Companies are increasingly turning to artificial intelligence (AI) to automate and optimize business functions. But according to recent research, the IT professionals who will be asked to implement the technology have decidedly mixed feelings about it, ranging from optimism to outright dread (and sometimes both at the same time).
That’s according to the 2023 State of IT report(Opens in a new window) from PCMag’s sister site Spiceworks Ziff Davis(Opens in a new window) (SWZD). For its research, the company asked 968 IT buyers from businesses in North America and Europe whether their organizations currently used AI or planned to do so. Among those who answered affirmatively, answers to follow-up questions were revealing.
It’ll Be Great
On the positive side, many IT pros see AI as a beneficial technology that can help advance their careers. Fully 74% of survey respondents agreed with the statement, “AI will automate tasks and enable more time to focus on strategic IT initiatives.” In other words, they have faith that AI tools will free them from the more mundane chores of their roles and allow them to concentrate on tasks that add value to the business.
Other opinions were more sanguine, with 67% saying “AI will be a mission-critical element of our business strategy in the years to come.” (Fair enough.)
(Credit: Spiceworks Ziff Davis)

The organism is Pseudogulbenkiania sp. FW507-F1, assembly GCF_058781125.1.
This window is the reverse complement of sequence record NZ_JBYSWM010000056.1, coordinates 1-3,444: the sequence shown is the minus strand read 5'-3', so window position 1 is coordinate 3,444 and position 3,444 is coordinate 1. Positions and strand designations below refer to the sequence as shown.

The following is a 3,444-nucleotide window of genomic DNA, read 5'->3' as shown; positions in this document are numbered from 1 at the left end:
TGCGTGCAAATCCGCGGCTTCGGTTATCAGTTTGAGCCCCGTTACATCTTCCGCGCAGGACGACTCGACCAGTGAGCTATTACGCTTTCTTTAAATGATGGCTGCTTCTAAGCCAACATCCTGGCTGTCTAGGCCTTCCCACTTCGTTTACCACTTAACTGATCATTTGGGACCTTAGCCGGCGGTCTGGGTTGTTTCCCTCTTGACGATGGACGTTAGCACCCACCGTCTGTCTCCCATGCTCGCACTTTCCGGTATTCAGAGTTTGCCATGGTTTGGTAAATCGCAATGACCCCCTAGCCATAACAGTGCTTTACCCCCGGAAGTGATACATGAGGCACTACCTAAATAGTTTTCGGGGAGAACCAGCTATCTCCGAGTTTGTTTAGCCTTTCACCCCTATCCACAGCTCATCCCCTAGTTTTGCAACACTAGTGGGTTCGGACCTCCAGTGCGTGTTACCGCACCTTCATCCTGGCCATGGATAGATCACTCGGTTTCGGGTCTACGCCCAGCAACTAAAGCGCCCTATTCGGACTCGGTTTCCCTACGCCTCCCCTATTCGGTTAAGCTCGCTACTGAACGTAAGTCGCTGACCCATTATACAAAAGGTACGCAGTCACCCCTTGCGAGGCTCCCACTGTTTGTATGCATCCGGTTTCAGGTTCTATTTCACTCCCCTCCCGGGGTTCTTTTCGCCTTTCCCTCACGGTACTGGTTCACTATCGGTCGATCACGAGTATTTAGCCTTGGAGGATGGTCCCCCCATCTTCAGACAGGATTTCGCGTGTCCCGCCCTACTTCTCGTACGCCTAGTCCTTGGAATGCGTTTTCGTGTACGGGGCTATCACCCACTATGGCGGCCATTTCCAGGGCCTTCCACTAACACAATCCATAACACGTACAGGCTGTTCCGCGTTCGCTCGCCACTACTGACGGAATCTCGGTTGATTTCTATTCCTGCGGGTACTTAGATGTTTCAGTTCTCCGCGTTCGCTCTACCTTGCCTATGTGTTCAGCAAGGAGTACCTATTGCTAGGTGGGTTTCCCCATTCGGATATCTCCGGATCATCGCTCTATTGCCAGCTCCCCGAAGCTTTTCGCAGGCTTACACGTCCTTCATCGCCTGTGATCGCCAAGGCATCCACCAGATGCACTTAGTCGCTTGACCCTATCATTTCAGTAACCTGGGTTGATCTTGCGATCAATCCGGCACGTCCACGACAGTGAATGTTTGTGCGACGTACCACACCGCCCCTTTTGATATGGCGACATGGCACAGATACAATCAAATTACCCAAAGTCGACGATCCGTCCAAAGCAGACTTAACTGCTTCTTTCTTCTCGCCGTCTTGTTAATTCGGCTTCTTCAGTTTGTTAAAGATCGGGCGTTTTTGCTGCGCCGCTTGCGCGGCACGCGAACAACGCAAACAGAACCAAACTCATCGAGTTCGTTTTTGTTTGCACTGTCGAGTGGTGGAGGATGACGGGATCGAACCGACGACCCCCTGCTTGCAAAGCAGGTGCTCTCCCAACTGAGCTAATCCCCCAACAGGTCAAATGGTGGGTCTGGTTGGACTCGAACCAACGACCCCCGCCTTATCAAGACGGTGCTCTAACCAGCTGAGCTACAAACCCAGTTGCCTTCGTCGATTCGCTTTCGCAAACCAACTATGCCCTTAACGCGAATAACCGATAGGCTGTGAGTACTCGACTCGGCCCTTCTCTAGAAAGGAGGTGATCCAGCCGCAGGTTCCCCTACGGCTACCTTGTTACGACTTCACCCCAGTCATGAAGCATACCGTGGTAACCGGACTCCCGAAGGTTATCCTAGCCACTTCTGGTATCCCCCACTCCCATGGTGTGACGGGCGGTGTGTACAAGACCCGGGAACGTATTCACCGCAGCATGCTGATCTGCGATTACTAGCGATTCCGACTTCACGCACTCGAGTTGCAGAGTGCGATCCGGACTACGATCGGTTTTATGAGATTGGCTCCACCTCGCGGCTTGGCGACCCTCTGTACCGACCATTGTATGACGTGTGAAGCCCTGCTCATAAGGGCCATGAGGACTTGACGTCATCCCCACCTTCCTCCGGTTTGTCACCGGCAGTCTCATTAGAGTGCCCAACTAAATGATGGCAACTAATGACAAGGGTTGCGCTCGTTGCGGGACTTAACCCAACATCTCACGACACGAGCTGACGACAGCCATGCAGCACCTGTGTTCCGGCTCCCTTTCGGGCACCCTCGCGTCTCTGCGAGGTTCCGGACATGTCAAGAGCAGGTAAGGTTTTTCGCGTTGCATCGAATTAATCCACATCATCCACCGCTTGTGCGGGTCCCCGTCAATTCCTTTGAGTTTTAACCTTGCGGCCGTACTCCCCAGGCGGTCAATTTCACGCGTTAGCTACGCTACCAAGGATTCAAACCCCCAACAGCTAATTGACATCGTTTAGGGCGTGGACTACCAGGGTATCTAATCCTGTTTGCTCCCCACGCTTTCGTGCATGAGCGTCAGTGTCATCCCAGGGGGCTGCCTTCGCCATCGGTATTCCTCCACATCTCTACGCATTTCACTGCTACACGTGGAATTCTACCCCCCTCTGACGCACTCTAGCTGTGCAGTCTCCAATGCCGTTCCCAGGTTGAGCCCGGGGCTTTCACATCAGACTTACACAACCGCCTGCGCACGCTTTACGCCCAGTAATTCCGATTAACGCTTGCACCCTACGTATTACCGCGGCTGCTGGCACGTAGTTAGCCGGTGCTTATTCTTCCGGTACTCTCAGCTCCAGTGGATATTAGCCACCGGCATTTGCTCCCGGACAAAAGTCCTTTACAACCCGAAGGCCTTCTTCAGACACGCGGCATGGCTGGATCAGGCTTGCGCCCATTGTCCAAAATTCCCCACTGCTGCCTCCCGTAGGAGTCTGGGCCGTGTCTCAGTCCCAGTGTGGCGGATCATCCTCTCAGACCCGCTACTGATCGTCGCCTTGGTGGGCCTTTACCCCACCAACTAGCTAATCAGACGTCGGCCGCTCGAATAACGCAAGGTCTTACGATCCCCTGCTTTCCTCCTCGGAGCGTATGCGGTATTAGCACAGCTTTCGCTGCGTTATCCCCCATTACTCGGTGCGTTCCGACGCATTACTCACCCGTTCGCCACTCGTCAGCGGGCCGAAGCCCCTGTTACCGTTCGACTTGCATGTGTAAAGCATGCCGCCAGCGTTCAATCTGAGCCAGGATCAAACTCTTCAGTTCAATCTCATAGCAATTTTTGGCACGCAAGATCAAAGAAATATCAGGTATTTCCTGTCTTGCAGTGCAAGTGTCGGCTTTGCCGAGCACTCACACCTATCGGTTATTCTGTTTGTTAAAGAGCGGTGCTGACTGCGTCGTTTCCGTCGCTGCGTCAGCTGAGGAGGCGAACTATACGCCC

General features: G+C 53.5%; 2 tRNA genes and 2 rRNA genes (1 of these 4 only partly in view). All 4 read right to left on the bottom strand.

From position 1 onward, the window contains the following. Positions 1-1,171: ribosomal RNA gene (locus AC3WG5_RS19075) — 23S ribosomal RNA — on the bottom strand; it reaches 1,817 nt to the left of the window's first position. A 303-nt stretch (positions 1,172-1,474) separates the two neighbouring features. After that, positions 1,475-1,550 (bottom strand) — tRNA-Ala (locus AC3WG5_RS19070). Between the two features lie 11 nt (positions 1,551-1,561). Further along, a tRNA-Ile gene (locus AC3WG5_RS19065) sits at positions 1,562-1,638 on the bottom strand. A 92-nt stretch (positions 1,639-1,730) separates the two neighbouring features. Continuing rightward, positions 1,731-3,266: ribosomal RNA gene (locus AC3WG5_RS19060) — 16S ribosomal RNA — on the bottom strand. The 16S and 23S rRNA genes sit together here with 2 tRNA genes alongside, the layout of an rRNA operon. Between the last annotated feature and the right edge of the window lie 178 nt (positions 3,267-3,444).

Still others seemed to be envisioning a science-fiction future that resembles movies more than reality. When asked to respond to the prompt, “I expect to work alongside intelligent robots/machines in the next 5 years,” 62% of those surveyed responded yes.
What does it all mean? Clearly, the IT professionals surveyed see AI usage in modern business as an inevitability. As the cost of entry of AI continues to trend downward, business software vendors will increasingly offer AI capabilities as differentiating features.
What Could Possibly Go Wrong?
Then again, the same IT pros surveyed by SWZD saw serious potential downsides to the growth of AI. Just over half of the respondents agreed with the statement, “AI will put IT jobs at risk.” As was the case with earlier phases of IT automation, some professionals fear that AI technologies could eventually become so effective that it will put humans out of work.
Even more survey respondents were concerned about how AI will be used for data analysis, particularly when it comes to user data. The prompt, “AI will create major data privacy issues” drew agreement from 55% of respondents.
Recommended by Our Editors
But some respondents’ fears run even deeper. A remarkable 49% agreed with the statement, “Innovation in AI presents an existential threat to humanity”—perhaps recalling storylines from dystopian science fiction. They wouldn’t be alone; no less than Tesla and SpaceX billionaire Elon Musk famously described AI as “summoning the demon.”
Whatever their personal feelings, however, most survey respondents seemed to agree that AI is here to stay, citing applications ranging from data analytics and automation to security intrusion and fraud detection, natural language processing, web and social media analytics, and more.
Editors’ Note: Spiceworks is owned by Ziff Davis, the parent company of PCMag.
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